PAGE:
Really?  It'll happen whether I believe in it or not.  His judgement stands whether I believe in its validity or not.  Yes, I believe He's coming, but I think it would be really self-important of me to think that my belief in His judgement has any impact whatsoever.

4. I believe in the Holy Spirit,
This goes along with God's omnipotence and omniscience.  Yep, gotta believe that God is with us all the time. 

the holy catholic Church, 
The church exists whether I believe in it or not, and whether you call it "catholic" or just a group of Christians doesn't matter.  However you can be a Christian and live as a hermit somewhere, so you don't have to actually participate in the church in any way shape or form.

the communion of saints,
I don't even know what this means.  Is it that we commune with other Christians  (see hermitage) That we take communion? (don't see how that's required either)  I figure if I can't understand it then I can't very well claim that its belief is core to what it means to be a Christian.

5. the forgiveness of sins,
Well, this one's kind of gray to me.  The whole point of Jesus's sacrifice is that it allows our sins to be forgiven.  But outside of my own self-importance it doesn't really matter whether I believe that my sins are forgiven or not.  What matters is does God see fit to forgive them.  And I should live my life the same way whether I believe my sins are forgiven or not, because if I believe they're all forgiven what's to stop me from just going out and sinning all willy-nilly.  That being said, if I didn't believe that my sins were forgiven, then I might be likely to point to one sin that I committed, throw up my hands, and give up.  I don't think that's what God wants us to do, so I think it's important that He gave us hope, a reason to live on and do better.  So I say forgiveness of sins is a core Christian belief if only because it allows us to start anew every day.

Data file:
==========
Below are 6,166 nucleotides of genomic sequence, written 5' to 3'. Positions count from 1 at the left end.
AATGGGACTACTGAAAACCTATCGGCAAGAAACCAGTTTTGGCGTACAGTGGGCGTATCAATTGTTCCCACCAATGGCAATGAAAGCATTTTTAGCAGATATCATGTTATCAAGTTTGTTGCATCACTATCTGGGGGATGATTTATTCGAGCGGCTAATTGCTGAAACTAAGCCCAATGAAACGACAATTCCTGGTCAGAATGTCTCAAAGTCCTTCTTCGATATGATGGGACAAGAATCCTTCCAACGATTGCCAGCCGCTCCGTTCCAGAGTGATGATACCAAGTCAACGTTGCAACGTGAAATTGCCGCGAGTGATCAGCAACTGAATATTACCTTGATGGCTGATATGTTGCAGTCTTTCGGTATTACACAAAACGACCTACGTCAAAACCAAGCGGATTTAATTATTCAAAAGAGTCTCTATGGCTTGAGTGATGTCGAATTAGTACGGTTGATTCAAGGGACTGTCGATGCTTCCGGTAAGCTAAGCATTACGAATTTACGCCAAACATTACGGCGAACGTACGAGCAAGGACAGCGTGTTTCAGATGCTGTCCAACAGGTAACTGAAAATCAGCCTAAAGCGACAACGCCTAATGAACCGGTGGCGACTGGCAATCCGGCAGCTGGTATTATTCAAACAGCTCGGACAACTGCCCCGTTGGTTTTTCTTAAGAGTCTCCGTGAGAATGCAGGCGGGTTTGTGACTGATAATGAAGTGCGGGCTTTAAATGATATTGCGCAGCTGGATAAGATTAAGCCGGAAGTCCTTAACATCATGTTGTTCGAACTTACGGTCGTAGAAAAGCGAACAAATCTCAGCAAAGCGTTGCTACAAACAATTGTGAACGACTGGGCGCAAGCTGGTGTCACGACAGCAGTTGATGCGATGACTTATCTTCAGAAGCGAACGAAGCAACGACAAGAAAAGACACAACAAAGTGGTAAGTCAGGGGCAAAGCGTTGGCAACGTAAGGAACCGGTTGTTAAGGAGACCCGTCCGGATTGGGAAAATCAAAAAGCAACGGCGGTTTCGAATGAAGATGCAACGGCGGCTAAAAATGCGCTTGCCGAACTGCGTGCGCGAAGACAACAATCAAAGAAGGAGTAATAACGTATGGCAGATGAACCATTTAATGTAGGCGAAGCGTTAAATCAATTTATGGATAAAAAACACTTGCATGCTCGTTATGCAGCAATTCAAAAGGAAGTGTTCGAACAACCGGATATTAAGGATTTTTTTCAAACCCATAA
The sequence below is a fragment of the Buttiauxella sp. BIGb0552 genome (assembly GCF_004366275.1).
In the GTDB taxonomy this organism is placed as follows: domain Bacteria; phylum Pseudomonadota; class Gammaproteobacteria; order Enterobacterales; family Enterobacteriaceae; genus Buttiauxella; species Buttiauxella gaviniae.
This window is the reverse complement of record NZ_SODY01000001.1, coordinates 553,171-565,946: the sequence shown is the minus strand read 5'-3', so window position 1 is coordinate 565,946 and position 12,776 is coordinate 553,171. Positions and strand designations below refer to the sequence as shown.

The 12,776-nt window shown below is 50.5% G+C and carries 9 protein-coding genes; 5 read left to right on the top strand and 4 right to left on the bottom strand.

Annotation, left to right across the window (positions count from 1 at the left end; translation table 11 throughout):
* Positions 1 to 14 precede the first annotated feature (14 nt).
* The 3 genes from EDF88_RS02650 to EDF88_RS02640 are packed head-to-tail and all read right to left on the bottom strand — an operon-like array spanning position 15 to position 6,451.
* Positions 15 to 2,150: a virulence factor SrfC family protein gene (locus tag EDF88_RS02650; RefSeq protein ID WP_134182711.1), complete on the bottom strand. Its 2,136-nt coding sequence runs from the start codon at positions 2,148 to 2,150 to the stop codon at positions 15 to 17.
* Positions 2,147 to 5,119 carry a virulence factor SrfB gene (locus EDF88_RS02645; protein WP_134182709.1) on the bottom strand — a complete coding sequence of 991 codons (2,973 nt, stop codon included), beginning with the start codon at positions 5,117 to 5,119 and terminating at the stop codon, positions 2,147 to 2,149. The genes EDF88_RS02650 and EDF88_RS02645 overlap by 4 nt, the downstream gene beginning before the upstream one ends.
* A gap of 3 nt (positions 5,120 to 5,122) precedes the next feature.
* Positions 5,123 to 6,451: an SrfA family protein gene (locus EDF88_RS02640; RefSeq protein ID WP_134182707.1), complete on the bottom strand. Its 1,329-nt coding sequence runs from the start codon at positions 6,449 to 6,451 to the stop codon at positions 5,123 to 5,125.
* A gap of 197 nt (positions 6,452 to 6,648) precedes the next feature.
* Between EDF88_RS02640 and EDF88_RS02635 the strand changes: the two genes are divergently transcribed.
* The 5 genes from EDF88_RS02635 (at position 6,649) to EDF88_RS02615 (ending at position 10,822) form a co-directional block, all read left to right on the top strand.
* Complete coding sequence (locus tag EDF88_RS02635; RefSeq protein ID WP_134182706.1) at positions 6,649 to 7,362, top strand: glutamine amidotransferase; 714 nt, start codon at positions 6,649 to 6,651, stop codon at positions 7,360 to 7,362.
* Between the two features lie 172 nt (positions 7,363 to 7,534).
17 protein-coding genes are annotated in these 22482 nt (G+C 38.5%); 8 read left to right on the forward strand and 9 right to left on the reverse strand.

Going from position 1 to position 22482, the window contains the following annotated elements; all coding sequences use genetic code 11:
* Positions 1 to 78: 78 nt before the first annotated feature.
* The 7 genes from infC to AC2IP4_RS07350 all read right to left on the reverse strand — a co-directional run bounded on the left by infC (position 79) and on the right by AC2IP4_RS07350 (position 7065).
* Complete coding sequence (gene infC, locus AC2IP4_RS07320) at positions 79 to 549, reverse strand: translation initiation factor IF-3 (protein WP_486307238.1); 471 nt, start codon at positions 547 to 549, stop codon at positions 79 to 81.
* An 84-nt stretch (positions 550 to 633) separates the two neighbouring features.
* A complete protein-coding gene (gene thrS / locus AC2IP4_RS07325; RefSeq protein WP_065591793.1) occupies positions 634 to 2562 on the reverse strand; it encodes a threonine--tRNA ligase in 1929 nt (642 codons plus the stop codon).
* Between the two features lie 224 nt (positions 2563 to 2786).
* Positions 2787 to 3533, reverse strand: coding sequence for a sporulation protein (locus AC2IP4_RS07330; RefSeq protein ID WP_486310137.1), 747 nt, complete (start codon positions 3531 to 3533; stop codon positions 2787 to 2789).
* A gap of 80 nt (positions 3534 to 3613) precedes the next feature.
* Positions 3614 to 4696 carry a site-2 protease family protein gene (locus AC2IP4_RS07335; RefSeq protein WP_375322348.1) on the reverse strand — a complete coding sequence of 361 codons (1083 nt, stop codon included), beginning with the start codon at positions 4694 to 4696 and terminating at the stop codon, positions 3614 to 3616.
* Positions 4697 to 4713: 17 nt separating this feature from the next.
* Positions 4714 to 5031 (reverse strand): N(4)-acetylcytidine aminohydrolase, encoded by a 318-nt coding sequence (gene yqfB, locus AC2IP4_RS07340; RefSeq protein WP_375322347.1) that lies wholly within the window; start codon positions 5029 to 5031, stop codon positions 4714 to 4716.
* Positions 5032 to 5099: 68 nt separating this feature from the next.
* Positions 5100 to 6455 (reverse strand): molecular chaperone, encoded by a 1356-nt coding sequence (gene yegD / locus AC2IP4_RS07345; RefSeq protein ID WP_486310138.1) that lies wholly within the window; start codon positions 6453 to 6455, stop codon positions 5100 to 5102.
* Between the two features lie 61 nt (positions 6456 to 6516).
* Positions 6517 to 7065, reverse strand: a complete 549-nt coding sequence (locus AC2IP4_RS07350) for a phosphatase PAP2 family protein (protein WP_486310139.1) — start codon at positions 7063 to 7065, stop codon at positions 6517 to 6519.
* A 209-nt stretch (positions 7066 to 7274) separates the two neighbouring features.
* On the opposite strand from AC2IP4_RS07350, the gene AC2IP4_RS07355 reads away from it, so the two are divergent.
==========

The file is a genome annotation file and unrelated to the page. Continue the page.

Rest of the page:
the resurrection of the body,
Um, this happens after I'm dead.  Really I have nothing to do with it whether I have a body or not after I die.  Not core.

and life everlasting.
It's nice to think that we have a reward coming for all of our believing, but really God's well within his rights to do whatever he wants with his creation at any time he wants to.  Do I believe that I have a soul that will live forever?  Yes.  Do I believe that you HAVE to believe you have a soul that will live forever in order to be a Christian?  Nope.

I look at this list, really a very short list, and I hear Christians quibbling over immersion vs. sprinkling, predestination vs. free will, wine at communion vs. te-totaling.  It makes me very, very sad.  Here we are claiming to love each other, and love all the people, but we can't put down our harsh words and focus on what really matters.  So instead of one Christian church we have all these denominations, and the ones that are the most similar are the ones that spend the most time throwing stones!

I'm not saying I don't have beliefs about anything other than the basics.  I certainly have no problem with the idea that God created the world in seven literal days (after all, if He's going to create adult people why not create an adult earth, complete with rocks that include a fossil record).  And I can make a case for infant baptism (Acts 16:33) but I feel better about "dedicating" myself to raising my child to know the Lord, and she can be baptized when she's ready (and I pray that she will some day be ready).  I really don't give one flying whoop whether you baptize by dunking or sprinkling, but moisture makes my hair frizz up so I completely understand someone wanting to use as little water as possible!

My point is, none of these issues are worth the time we spend arguing over them!  The church's focus should be on outreach, not on internal squabbling and beating itself up from the inside.